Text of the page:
- Gate-based ion trap processors
- A gate-based quantum computer is a device that takes input data and transforms it according to a predefined unitary operation. The operation is typically represented by a quantum circuit and is analogous to gate operations in traditional electronics. However, quantum gates are totally different from electronic gates.
- Trapped ion quantum computers implement qubits using electronic states of charged atoms called ions. The ions are confined and suspended above the microfabricated trap using electromagnetic fields. Trapped-ion based systems apply quantum gates using lasers to manipulate the electronic state of the ion. Trapped ion qubits use atoms that come from nature, rather than manufacturing the qubits synthetically.
- Gate-based superconducting processors
- Superconductivity is a set of physical properties that you can observe in certain materials like mercury and helium at very low temperatures. In these materials, you can observe a characteristic critical temperature below which electrical resistance is zero and magnetic flux fields are expelled. An electric current through a loop of superconducting wire can persist indefinitely with no power source.
- Superconducting quantum computing is an implementation of a quantum computer in superconducting electronic circuits. Superconducting qubits are built with superconducting electric circuits that operate at cryogenic temperatures.
- Photonic processors
- A quantum photonic processor is a device that manipulates light for computations. Photonic quantum computers use quantum light sources that emit squeezed-light pulses, with qubit equivalents that correspond to modes of a continuous operator, such as position or momentum.
- Neutral atom processors
- Neutral atom qubit technology is similar to trapped ion technology. However, it uses light instead of electromagnetic forces to trap the qubit and hold it in position. The atoms are not charged and the circuits can operate at room temperatures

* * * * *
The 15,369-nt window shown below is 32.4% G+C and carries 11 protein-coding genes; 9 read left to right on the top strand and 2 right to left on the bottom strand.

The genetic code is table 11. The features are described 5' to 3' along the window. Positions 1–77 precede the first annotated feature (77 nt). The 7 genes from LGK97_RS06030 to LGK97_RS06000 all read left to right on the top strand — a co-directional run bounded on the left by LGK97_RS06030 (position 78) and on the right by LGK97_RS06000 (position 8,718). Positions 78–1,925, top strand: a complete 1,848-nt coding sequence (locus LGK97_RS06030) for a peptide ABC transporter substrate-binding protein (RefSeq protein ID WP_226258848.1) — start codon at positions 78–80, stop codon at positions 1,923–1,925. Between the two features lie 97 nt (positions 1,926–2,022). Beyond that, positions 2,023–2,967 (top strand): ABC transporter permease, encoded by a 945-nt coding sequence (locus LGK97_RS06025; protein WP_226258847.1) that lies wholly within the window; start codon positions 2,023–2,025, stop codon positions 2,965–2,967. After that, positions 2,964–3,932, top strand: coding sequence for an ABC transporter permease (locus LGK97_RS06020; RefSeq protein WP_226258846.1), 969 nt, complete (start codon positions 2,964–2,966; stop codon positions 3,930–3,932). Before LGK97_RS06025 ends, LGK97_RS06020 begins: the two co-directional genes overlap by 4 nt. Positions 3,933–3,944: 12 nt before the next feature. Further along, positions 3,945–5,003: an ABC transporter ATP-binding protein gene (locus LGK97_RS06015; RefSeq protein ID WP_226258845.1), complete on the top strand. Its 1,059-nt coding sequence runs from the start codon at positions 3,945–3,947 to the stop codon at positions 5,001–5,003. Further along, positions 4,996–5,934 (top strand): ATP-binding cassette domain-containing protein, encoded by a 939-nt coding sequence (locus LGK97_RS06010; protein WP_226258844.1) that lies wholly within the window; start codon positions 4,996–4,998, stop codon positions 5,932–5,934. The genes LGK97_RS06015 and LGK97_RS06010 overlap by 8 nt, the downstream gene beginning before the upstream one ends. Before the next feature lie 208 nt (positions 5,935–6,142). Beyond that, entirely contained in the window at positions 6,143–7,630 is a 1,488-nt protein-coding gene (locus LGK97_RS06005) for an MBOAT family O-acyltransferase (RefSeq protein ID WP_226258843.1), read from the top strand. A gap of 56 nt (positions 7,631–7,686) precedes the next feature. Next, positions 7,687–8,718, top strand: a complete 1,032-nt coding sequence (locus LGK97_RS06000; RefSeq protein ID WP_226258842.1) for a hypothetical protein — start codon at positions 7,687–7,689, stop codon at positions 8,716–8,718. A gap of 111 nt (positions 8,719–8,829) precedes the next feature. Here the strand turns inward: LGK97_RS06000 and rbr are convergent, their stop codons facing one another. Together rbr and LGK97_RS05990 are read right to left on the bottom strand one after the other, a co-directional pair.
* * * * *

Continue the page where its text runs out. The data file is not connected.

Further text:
- Rydberg atom processors
- A Rydberg atom is an excited atom with one or more electrons that are further away from the nucleus, on average. Rydberg atoms have a number of peculiar properties including an exaggerated response to electric and magnetic fields, and long life. When used as qubits, they offer strong and controllable atomic interactions that you can tune by selecting different states.
- Quantum annealers
- Quantum annealing uses a physical process to place a quantum system’s qubits in an absolute energy minimum. From there, the hardware gently alters the system’s configuration so that its energy landscape reflects the problem that needs to be solved. The advantage of quantum annealers is that the number of qubits can be much larger than those available in a gate-based system. However, their use is limited to specific cases only.
- Conclusion
- Quantum computing is a multidisciplinary field comprising aspects of computer science, physics, and mathematics that utilizes quantum mechanics to solve complex problems faster than on classical computers. The field of quantum computing includes hardware research and application development. Quantum computers are able to solve certain types of problems faster than classical computers by taking advantage of quantum mechanical effects, such as superposition and quantum interference.